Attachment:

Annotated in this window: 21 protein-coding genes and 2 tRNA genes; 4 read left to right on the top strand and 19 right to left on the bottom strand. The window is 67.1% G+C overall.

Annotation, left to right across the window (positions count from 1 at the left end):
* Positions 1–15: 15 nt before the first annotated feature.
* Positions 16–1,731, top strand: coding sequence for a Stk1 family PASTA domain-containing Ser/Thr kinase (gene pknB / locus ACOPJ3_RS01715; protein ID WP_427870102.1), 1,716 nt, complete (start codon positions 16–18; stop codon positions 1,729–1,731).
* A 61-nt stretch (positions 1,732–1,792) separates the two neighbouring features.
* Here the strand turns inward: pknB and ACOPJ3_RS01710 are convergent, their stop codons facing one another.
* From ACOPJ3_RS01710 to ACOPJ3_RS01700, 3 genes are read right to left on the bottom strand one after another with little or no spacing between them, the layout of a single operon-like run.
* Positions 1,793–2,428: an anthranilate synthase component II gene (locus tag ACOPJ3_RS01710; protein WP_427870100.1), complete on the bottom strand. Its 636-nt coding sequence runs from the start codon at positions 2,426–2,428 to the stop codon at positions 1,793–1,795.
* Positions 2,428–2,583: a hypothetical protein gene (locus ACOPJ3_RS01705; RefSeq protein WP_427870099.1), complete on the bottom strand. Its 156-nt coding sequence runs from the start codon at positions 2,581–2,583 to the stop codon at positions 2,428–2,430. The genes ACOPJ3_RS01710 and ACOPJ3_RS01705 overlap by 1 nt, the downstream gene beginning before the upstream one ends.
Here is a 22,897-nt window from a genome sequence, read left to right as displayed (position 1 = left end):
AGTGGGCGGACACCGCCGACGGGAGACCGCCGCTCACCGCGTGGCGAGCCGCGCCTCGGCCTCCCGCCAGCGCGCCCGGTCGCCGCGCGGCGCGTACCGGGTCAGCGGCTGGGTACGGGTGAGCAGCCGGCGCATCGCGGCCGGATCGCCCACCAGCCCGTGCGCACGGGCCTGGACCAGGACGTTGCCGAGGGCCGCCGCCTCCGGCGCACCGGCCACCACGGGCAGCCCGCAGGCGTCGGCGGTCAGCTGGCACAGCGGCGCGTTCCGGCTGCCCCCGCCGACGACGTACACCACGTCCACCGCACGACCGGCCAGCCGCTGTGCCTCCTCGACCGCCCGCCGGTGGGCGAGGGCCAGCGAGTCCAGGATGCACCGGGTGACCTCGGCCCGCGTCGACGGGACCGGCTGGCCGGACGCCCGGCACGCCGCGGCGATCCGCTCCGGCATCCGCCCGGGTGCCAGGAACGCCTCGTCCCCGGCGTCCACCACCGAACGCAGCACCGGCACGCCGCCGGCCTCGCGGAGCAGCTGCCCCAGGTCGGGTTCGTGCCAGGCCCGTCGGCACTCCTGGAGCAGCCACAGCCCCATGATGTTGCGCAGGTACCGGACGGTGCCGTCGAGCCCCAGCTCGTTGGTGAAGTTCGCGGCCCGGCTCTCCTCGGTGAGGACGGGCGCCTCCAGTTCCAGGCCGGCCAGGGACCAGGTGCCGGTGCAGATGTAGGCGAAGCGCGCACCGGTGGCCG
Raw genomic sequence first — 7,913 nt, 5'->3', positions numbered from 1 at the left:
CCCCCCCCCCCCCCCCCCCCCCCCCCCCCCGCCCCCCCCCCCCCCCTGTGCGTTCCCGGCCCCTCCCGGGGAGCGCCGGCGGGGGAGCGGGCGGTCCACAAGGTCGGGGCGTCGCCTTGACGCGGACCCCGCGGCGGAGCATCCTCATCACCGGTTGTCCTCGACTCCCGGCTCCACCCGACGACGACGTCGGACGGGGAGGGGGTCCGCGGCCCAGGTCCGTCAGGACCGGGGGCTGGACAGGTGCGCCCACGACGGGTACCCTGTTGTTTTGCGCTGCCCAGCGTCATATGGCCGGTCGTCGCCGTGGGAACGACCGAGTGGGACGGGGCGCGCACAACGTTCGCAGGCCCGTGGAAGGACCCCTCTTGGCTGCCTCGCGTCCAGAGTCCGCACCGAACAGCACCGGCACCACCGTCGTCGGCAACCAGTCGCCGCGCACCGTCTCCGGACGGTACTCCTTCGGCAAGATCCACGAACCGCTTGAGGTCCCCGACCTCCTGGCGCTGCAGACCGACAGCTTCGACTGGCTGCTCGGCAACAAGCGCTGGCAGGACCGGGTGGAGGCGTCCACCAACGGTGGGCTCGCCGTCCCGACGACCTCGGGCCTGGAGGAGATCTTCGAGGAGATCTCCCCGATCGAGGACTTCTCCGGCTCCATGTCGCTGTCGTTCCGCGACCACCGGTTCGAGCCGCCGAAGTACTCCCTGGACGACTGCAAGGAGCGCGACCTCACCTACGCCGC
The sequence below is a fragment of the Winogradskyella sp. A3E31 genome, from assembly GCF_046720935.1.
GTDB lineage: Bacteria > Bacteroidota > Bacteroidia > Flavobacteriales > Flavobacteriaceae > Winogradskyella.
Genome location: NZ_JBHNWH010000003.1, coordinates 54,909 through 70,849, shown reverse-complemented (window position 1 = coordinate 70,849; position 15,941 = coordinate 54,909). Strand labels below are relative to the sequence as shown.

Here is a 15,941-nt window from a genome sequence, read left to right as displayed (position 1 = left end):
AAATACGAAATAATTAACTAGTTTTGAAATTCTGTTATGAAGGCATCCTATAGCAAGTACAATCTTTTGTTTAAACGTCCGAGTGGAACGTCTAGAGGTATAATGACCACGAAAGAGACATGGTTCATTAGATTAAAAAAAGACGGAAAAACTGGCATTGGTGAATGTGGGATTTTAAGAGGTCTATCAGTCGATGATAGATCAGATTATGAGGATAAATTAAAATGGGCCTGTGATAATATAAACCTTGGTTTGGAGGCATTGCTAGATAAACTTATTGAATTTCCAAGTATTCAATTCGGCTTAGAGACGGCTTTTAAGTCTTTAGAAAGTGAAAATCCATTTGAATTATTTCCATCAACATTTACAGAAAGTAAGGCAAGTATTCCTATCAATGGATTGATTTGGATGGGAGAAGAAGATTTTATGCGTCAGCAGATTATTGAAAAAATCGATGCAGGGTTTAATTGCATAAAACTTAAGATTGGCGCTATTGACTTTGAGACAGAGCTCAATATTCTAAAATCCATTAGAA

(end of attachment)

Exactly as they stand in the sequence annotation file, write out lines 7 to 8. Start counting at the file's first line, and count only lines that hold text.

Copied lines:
* From ACOPJ3_RS01710 to ACOPJ3_RS01700, 3 genes are read right to left on the bottom strand one after another with little or no spacing between them, the layout of a single operon-like run.
* Positions 1,793–2,428: an anthranilate synthase component II gene (locus tag ACOPJ3_RS01710; protein WP_427870100.1), complete on the bottom strand. Its 636-nt coding sequence runs from the start codon at positions 2,426–2,428 to the stop codon at positions 1,793–1,795.